The Legend of the Colt .45 Caliber Semi-Automatic Pistol and the Moros
kredit to: MOROLAND HISTORY
kredit to: MOROLAND HISTORY
Did This... Stop This?
Photo courtesy of www.sight1911.com Tausug kris from author's collection
...by replacing this?
Photo courtesy of www.OldGuns.net
In the late 1960Õs, waiting for a flight out of Zamboanga airport on the island of Mindanao, I was approached by a grizzled and somewhat scary looking old Moro gentleman. A colorful and garrulous fellow, he regaled me with tales of his time as a guerrilla warrior in World War II fighting the Japanese. At one point, he pulled up his shirt and pant legs to show me the many bullet wounds he had sustained, more than half a dozen. When I marveled at his ability to survive such damage, he proudly boasted in broken English, "Well you know, we were the people your Army had to invent the .45 automatic for!"
Nowadays whenever anyone hears I have written a history of America and the Moros, I often hear the comment. When I was in the service I heard that the Colt .45 automatic pistol was invented to stop the fanatical Moros from cutting down our soldiers in the Philippine Islands. Is it true?
The short answer is, "Yes and no." Yes, the American experience in fighting the Moros was a primary motivator for the "invention" of the weapon, or more precisely, its development. As a result from 1911 until 1985, the Colt Model 1911, .45 caliber semi-automatic pistol went on to become the official sidearm of the U.S. military and one of the most widely-used and famous pistols in military history. That part of the legend is accurate. But did it succeed in "stopping" the Moros in their tracks? The surprising fact is that Colt .45 M1911 was never put into by the U.S. Army for its original, most urgent purpose. Why?
But first, let me insert a short disclaimer. This is an article about what is fact and what is myth behind the popular legend. It is not about the weapon per se. To learn more about this famous sidearm, including well-known heroes and desperados who used it, I recommend going to the web site www.sightm1911.com.
In the late 19th century, the U.S. Army's Bureau of Ordinance and the U.S. Navy and Marines adopted the Colt Model 1894 .38 caliber double-action (DA) revolver as the standard sidearm for officers, commissioned and non-commissioned (except corporals). Between 1894 and 1900, 144,000 of these handguns were purchased for use by the Army and the state National Guards. The six-shot Colt .38 DA represented advanced late-19th century firearms technology and replaced the famous Colt .45 "Peacemaker".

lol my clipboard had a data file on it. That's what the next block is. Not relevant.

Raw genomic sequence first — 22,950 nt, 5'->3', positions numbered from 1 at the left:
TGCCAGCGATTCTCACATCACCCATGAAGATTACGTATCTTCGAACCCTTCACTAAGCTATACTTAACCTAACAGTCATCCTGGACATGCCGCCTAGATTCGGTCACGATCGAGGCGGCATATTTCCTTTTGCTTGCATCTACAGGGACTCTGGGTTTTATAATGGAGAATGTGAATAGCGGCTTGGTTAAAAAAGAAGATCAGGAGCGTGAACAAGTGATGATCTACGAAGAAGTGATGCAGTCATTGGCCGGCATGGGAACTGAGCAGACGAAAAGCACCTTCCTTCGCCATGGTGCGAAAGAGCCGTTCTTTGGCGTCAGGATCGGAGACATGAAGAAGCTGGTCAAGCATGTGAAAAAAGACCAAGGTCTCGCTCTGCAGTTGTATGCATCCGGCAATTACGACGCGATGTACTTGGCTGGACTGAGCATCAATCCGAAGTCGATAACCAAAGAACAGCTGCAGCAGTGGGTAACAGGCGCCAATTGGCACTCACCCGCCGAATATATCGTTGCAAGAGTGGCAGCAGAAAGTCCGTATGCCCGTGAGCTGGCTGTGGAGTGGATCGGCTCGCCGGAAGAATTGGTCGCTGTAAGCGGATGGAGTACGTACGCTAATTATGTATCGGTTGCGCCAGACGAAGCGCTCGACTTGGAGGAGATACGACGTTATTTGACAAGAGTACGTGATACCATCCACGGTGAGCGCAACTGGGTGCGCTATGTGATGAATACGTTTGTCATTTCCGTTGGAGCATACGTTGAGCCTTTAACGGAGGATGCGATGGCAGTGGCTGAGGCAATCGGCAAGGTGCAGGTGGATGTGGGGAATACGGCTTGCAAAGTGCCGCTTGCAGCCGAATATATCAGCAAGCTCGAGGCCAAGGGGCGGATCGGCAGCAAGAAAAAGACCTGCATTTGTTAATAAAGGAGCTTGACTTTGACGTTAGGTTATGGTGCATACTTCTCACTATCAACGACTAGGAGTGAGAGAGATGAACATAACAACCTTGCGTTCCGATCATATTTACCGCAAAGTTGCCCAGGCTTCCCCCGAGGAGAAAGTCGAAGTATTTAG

The principle draw back of the old-yet-reliable Peacemaker revolver was that it was single-action, meaning it had to be cocked by hand or thumb between each shot. Plus the cartridges could not be loaded with smokeless gun powder, which meant the smoke cloud could reveal the location of the shooter. The lack of an adequate safety also meant that it was usually loaded with only five cartridges rather than six, best carried with an empty chamber in the firing position. But, despite the modernity and elegance of the new Colt .38, it was never embraced by the small, Regular "frontier" Army (less than 28,000 men in 1898) because of serious doubts about the efficacy of its smaller caliber.
The first test of the new Colt .38 came with the Spanish-American War, from early April to mid-August, 1898. However there were only two-days of actual ground combat, far too short to draw reasonable conclusions. However, the far more deadly and extended conflict that followed soon proved that the fears about the smaller caliber had been justified. While the Spanish-American War was perhaps the shortest major conflict in this nation's history, the Philippine-American War (called at the time the "Philippine Insurrection") was almost as long as World War II, lasting from February, 1899 to July 4, 1902. The war in the Philippines began as a "" war but quickly morphed into a guerrilla war; in fact becoming the model for the many "wars of national liberation" of the mid-20th century. It became the U.S. Army's first experience with jungle warfare and fighting against a full-blown insurgency in a foreign land far removed from North America.
The Filipino Army of Liberation (drawn from the northern Christian provinces of the islands) was poorly armed, with only about one rifle for every three-to-four of its soldiers. An even bigger problem was severe lack of ammunition; due to lack of funds and the efficiency of the U.S. Navy in catching and deterring gun-runners. For the most part, the Filipinos had to rely on making their own bullets, using home-made black powder and brass curtain rods. Many U.S. historians have belittled the military ability and leadership of the Army of Liberation, comparing it unfavorably to the Viet Minh and Viet Cong of more than fifty years later.
But the fact is the Filipinos were easily as motivated and tough, but unlike the NVA or Viet Cong did not have the advantage of massive assistance from a friendly major power hostile to the U.S. There were no foreign trainers nor an unlimited stream of modern weapons and ammunition. Otherwise there might have been a far different outcome. Even then 4,234 Americans killed out of 126,468 "cycled through" give that war the dubious distinction of having one of the higher death rates for American wars, that is troops committed to troops dying, half-again higher than the decade-long Vietnam War.